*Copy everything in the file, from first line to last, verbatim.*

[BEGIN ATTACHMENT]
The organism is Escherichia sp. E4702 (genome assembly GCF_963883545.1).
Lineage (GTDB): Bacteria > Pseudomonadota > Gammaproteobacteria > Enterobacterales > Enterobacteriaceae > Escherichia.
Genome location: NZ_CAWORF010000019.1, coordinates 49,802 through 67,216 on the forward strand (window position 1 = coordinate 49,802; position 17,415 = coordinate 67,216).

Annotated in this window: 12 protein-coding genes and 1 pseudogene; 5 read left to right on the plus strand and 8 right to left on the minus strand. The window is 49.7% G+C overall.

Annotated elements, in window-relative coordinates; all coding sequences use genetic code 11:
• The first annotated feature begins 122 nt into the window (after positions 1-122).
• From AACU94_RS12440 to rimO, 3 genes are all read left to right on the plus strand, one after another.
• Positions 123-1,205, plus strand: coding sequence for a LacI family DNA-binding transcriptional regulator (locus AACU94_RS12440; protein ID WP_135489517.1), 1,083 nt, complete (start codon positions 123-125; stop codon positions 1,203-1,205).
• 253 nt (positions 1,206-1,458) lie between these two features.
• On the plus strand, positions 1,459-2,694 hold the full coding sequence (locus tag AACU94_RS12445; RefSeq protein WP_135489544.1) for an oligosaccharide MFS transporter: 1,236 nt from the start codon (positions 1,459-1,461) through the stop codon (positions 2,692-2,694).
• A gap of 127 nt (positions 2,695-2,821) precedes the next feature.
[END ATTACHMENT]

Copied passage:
The organism is Escherichia sp. E4702 (genome assembly GCF_963883545.1).
Lineage (GTDB): Bacteria > Pseudomonadota > Gammaproteobacteria > Enterobacterales > Enterobacteriaceae > Escherichia.
Genome location: NZ_CAWORF010000019.1, coordinates 49,802 through 67,216 on the forward strand (window position 1 = coordinate 49,802; position 17,415 = coordinate 67,216).

Annotated in this window: 12 protein-coding genes and 1 pseudogene; 5 read left to right on the plus strand and 8 right to left on the minus strand. The window is 49.7% G+C overall.

Annotated elements, in window-relative coordinates; all coding sequences use genetic code 11:
• The first annotated feature begins 122 nt into the window (after positions 1-122).
• From AACU94_RS12440 to rimO, 3 genes are all read left to right on the plus strand, one after another.
• Positions 123-1,205, plus strand: coding sequence for a LacI family DNA-binding transcriptional regulator (locus AACU94_RS12440; protein ID WP_135489517.1), 1,083 nt, complete (start codon positions 123-125; stop codon positions 1,203-1,205).
• 253 nt (positions 1,206-1,458) lie between these two features.
• On the plus strand, positions 1,459-2,694 hold the full coding sequence (locus tag AACU94_RS12445; RefSeq protein WP_135489544.1) for an oligosaccharide MFS transporter: 1,236 nt from the start codon (positions 1,459-1,461) through the stop codon (positions 2,692-2,694).
• A gap of 127 nt (positions 2,695-2,821) precedes the next feature.